Repair Snow loading damage to Roof

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New member
Feb 12, 2006
I have a Aerolite Cub 23T Hybrid TT, 2000 model.  I bought it used in the South and brought it to New Jersey last winter.  As soon as we got here we got socked with a big storm and put 8-12" of  snow on the roof. The roof now has a very slight bow in it from the center (front side of AC unit) forward on the roof.  When we started camping I noticed that it collected water the roof.  It DOES NOT LEAK yet, but I am afaid it will start to.  I leave it stored with an RV cover and at a slight downward angle on the front so water runs off, but when we are camping and level, I dip it after rains to get rid of the water.  It even collects water from the AC condensation runoff during humid summer weather.  It does not hold more than 2 or 3 gallons, but bothers me none-the-less. I had considered putting a jack on the floor with a pole and a thin piece of thin plywood on top to distribute the load and jacking slowly to see if I can straighten it back out.  Does anyhone have any suggestions short of a repair facility and big $$? Is my Jack idea viable?  I am assuming that since my TT is an ultra light (3600 lbs dry) that it is probably framed in aluminum rather than wood?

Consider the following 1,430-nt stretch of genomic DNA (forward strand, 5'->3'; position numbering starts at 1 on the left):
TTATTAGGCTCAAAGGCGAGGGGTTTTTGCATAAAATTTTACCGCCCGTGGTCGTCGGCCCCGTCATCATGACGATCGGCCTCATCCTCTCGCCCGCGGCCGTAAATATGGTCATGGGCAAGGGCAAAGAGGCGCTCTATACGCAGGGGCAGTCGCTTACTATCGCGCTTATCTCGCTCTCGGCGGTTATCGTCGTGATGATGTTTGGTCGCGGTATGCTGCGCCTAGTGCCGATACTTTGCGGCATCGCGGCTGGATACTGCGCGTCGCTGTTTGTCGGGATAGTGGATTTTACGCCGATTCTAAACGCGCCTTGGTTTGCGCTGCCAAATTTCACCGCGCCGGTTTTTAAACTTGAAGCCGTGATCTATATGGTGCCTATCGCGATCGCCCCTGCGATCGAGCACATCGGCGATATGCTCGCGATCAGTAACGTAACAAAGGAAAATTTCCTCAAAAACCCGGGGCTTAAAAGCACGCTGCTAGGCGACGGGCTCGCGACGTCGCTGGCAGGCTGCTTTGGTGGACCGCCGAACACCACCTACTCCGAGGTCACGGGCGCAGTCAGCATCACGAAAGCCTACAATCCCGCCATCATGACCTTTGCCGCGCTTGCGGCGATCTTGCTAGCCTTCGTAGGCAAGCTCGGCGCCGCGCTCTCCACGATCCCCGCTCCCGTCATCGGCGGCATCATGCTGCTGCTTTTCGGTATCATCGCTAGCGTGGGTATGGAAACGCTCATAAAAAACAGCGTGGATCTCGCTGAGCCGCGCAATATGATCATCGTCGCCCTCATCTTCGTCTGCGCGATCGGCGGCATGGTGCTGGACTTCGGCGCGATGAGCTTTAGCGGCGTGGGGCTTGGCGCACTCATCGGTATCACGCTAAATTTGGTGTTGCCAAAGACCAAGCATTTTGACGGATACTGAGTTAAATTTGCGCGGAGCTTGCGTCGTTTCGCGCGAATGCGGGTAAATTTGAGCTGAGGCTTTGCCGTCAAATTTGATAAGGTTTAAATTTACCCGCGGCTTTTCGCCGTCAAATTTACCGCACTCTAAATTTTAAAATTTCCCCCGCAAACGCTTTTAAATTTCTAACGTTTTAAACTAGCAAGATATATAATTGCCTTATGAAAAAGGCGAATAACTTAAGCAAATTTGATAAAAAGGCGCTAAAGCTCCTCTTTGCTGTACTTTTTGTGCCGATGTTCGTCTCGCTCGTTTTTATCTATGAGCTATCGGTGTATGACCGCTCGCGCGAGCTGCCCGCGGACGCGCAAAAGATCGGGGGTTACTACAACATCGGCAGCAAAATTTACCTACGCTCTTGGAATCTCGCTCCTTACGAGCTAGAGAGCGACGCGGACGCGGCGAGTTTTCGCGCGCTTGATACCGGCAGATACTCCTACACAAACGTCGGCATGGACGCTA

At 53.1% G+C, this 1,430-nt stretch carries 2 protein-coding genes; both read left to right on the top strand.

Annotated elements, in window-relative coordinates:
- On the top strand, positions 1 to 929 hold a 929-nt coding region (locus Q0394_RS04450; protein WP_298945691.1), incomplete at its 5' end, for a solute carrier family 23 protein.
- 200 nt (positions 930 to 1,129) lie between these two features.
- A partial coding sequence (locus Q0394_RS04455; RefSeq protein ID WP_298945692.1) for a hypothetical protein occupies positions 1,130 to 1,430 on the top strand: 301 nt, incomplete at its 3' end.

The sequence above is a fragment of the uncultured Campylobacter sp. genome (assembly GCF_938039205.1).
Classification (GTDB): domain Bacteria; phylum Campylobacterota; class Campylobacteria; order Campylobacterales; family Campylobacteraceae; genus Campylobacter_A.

Gary RV_Wizard

Site Team
Feb 2, 2005
West Palm Beach, FL
Sounds to me as though your trailer got "lite" by leaving out some of the roof trusses. 8-12 inches of snow in one storm isn't all that much of a load - the roof should be strong enough for you to walk up there, which is probably in the same weight per sq ft range.

I would be very leery of jacking - you risk tearing the roof structure away from the sidewalls.  That wasn't a problem going down, but with the direction of the pressure reversed, who knows what will give first.

2-3 gallons of water sounds like a substantial dip in the roof, but if it is a broad and shallow area I wonder if maybe you could just fill it with a rubber roofing coat compound to bring it up level enough so that water does not pool there? Liquid, paint-on rubber roof repair materials are available through Rv shops and also fro hardware stores in areas where there are lots of mobile homes and also available online.
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